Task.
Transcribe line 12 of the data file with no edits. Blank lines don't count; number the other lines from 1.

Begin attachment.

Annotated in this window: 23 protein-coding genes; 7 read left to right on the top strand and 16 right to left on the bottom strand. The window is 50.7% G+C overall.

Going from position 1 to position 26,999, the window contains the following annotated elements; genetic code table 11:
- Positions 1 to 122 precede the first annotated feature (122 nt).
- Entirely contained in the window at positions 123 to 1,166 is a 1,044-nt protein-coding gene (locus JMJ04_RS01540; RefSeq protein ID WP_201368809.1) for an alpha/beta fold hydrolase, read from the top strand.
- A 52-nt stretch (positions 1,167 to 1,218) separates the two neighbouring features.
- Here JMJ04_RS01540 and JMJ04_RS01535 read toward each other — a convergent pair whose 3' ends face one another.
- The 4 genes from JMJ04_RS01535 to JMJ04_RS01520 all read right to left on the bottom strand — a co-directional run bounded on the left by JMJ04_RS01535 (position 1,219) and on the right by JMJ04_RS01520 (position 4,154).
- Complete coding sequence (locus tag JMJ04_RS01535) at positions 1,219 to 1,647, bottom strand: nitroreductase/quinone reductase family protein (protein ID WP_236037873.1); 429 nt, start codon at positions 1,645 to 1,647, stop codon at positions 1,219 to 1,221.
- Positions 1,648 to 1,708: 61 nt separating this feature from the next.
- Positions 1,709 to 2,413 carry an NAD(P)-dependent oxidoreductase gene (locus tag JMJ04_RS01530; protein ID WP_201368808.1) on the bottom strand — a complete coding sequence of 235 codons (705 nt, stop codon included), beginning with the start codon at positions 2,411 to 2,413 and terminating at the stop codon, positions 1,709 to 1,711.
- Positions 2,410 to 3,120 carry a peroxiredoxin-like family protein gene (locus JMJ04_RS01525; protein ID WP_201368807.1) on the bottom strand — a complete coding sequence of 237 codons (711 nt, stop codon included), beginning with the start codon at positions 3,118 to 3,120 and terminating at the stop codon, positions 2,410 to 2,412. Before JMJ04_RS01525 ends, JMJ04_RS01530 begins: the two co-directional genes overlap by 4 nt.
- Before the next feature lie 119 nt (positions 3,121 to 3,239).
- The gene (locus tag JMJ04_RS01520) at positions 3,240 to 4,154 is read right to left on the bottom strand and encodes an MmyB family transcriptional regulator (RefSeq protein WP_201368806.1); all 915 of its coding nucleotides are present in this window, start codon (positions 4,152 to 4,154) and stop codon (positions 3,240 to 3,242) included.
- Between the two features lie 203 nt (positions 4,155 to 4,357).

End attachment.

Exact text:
- Before the next feature lie 119 nt (positions 3,121 to 3,239).